|Filed Mar. 19, 1996|
Lana L. Naumann, Claimant and Appellee
North Dakota Workers Compensation Bureau, Appellant
Minot Vocational Adjustment Workshop, Respondent
Civil No. 950275
Appeal from the District Court for Ward County, Northwest Judicial District, the Honorable Gary A. Holum, Judge.
REVERSED AND REMANDED.
Opinion of the Court by VandeWalle, Chief Justice.
Mark G. Schneider, of Schneider, Schneider & Schneider, Fargo, for claimant and appellee.
Thomas A. Jacobson, Special Assistant Attorney General, of Nilles, Hansen & Davies, Ltd., Fargo, for appellant.
Naumann v. North Dakota Workers Compensation Bureau
VandeWalle, Chief Justice.
The North Dakota Workers Compensation Bureau appealed a district court judgment reversing the Bureau's order dismissing Lana L. Naumann's claim for benefits. We reverse and remand.
On July 28, 1993, Naumann Filed a claim for a July 24, 1993, work-related injury to her left arm, elbow, and shoulder. Her treating physician, Dr. Henry Meijer, diagnosed bursitis. Naumann had previously been treated for non-work-related arm and
shoulder pain.(1) On October 6, 1993, a Bureau claims analyst sent to Dr. Meijer a letter containing six questions. The questions, and Dr. Meijer's answers, were:
"1. Was Ms. Naumann's left shoulder bursitis symptomatic prior to the work injury on July 24, 1993?
"2. Did Ms. Naumann have work restrictions or interference with function prior to the work injury? If so, please explain.
"3. Would the underlying condition have more likely than not progressed similarly in the absence of the July 24, 1993 work injury?
"4. Did the work injury substantially contribute to, aggravate, or accelerate the left shoulder problem? or,
"5. Did it merely act as a trigger to make an underlying condition symptomatic?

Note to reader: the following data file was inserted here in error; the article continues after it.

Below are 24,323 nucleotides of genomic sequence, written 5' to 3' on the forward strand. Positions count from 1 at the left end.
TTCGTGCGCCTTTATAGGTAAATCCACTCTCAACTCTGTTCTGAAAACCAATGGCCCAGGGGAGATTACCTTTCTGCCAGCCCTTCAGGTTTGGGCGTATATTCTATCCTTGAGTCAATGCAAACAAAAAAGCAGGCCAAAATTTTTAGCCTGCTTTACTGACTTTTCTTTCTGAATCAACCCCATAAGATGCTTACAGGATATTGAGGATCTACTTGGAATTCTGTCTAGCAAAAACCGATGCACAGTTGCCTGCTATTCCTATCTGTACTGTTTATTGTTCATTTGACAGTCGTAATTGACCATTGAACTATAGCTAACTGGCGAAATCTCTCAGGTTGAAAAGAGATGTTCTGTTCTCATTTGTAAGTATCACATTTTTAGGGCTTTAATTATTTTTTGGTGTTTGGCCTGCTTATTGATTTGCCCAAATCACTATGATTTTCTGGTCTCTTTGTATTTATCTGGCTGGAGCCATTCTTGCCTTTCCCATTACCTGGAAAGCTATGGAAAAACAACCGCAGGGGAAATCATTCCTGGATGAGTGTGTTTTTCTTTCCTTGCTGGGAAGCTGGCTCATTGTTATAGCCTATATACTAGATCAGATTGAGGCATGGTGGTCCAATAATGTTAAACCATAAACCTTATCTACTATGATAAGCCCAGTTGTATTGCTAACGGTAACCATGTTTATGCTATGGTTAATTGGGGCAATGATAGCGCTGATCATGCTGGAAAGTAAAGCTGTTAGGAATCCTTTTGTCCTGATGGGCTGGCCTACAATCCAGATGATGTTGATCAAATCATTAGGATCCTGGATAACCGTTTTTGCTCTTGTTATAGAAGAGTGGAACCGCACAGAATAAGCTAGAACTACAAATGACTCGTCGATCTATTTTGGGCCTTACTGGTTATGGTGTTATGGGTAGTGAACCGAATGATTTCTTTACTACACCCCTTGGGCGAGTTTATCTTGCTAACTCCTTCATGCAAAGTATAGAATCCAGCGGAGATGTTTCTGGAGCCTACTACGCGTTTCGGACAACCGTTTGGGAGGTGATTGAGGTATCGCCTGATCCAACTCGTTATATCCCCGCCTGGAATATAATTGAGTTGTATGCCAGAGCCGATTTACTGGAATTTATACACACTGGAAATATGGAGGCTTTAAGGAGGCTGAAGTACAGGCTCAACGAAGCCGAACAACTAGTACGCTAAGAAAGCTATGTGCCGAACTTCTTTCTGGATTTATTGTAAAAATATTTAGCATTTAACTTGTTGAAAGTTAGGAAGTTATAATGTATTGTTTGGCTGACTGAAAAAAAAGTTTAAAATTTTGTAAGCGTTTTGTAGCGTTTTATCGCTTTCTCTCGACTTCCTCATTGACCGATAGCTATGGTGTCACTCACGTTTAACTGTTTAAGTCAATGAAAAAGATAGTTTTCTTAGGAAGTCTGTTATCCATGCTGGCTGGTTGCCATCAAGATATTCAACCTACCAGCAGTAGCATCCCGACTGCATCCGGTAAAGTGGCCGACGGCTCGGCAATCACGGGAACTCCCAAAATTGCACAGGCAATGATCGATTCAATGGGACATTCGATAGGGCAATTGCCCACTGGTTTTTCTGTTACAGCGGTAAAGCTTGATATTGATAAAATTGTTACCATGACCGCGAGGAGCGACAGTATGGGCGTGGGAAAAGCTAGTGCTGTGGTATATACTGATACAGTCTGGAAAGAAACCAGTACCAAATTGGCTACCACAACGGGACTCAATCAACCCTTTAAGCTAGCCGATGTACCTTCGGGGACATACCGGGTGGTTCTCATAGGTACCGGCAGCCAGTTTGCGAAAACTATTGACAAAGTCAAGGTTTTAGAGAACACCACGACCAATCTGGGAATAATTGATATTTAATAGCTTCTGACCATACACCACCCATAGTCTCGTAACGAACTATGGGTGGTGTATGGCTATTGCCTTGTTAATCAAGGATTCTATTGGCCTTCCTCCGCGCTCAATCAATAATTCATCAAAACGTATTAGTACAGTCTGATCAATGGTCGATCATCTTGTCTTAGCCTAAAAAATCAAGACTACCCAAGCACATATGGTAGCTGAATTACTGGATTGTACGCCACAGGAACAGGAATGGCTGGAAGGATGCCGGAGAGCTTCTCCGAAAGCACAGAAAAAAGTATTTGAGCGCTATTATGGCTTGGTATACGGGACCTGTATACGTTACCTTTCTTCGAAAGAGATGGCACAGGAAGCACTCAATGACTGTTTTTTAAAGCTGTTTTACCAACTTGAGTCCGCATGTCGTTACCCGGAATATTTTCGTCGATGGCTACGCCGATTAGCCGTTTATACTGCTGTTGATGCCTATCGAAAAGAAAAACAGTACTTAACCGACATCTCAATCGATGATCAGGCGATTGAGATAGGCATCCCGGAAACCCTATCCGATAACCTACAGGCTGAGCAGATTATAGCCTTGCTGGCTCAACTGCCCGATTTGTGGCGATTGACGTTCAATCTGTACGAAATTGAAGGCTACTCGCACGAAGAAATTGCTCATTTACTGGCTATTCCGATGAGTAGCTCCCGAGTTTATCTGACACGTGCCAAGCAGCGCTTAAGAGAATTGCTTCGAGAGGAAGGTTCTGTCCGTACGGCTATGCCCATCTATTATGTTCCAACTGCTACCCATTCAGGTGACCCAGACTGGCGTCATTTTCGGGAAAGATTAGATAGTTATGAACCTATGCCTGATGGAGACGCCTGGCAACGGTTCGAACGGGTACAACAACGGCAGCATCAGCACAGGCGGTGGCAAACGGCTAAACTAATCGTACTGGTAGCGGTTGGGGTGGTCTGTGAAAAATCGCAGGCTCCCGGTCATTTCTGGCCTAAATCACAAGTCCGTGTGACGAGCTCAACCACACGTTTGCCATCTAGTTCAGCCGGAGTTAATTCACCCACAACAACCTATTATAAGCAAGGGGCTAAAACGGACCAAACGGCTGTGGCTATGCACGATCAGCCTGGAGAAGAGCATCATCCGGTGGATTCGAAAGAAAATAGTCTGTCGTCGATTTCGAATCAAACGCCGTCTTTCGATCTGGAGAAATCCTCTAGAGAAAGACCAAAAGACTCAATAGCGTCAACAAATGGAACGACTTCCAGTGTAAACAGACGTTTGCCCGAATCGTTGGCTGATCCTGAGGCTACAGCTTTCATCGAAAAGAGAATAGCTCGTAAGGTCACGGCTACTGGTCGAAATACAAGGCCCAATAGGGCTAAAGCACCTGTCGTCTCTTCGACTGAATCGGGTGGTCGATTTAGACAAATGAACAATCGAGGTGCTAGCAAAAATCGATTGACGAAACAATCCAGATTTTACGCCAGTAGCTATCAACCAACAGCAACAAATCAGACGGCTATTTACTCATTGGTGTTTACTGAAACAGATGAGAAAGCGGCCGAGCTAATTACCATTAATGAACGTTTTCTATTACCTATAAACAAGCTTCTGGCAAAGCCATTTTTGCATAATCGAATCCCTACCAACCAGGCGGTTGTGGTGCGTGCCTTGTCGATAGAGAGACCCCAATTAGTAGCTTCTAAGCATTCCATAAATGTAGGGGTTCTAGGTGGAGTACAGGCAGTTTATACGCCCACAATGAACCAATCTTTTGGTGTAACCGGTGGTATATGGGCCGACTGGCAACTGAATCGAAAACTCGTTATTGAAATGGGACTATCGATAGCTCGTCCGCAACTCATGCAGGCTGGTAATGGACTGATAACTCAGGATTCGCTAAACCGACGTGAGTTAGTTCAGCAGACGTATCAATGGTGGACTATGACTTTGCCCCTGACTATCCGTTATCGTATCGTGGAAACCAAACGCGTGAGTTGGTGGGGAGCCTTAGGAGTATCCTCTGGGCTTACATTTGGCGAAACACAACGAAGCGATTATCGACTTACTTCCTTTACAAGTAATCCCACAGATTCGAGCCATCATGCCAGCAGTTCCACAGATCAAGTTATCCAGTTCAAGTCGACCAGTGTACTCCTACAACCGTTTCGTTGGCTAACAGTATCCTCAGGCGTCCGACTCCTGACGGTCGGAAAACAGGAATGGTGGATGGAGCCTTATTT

"6. Is Ms. Naumann's problem of calcific bursitis a direct result of her injury on July 24, 1993?
In a letter of May 23, 1994, Dr. David Uthus, an orthopedic surgeon, stated "it is my feeling that Mrs. Naumann's pain in her left shoulder is due to injuries she has sustained in the past while working" and "[i]t is certainly my feeling that her shoulder problem is indeed related to her work injuries."
After a hearing on June 1, 1994, the Bureau issued its findings of fact, conclusions of law, and order dismissing Naumann's claim on September 29, 1994. The Bureau found:
"The medical evidence indicates that Naumann's left shoulder bursitis was symptomatic prior to the July 24, 1993 work injury, that Naumann's underlying condition would have likely progressed similarly in the absence of the work injury, and that the work injury merely acted as a trigger to make an underlying condition symptomatic.
"The medical evidence also indicates that Naumann's calcific bursitis is not a direct result of her July 24, 1993 work injury.
". . . On May 23, 1994, Dr. David Uthus submitted a letter addressed to 'Whom it may Concern' in which he stated that the 'pain in her left shoulder is due to injuries she has sustained in the past while working.' Dr. Uthus noted in November of 1993 that she had calcific tendonitis and that she had full range of motion, that her shoulder felt fine, and that she was asymptomatic. Dr. Uthus does not explain how her symptoms are the result of her employment. Dr. Uthus does not address any of her pre-existing conditions. Dr. Uthus does not explain how the alleged work injury caused any pre-existing condition to substantially worsen. Dr. Uthus does not address how Lana Naumann's calcific bursitis had been caused or affected by her employment. Dr. Henry Meijer had been Lana Naumann's treating physician at the time of the alleged work injury. The opinion of Dr. Meijer is more credible
[545 N.W.2d 187]
and entitled to more weight than the opinion of Dr. Uthus."
The Bureau also found that the evidence does not indicate that Naumann's left shoulder condition is related to her employment or that she sustained a compensable injury in the course of her employment on July 24, 1993.
On appeal, the district court reversed and ordered the Bureau to award benefits to Naumann. The district court found that "Naumann's injuries to her left arm, elbow and shoulder . . . were substantially caused by her work activities" and that "[t]he most reliable medical evidence is from Dr. Uthus." It is apparent that the district court made independent findings of fact and substituted its judgment for that of the Bureau, which a reviewing court may not do. See, e.g., Matter of Prettyman, 410 N.W.2d 533 (N.D. 1987). Furthermore, "it is within the Bureau's province to weigh the credibility of the evidence presented." Latraille v. North Dakota Workers Compensation Bureau, 481 N.W.2d 446, 450 (N.D. 1992). The trial court therefore employed an improper standard of review to reverse the Bureau's order.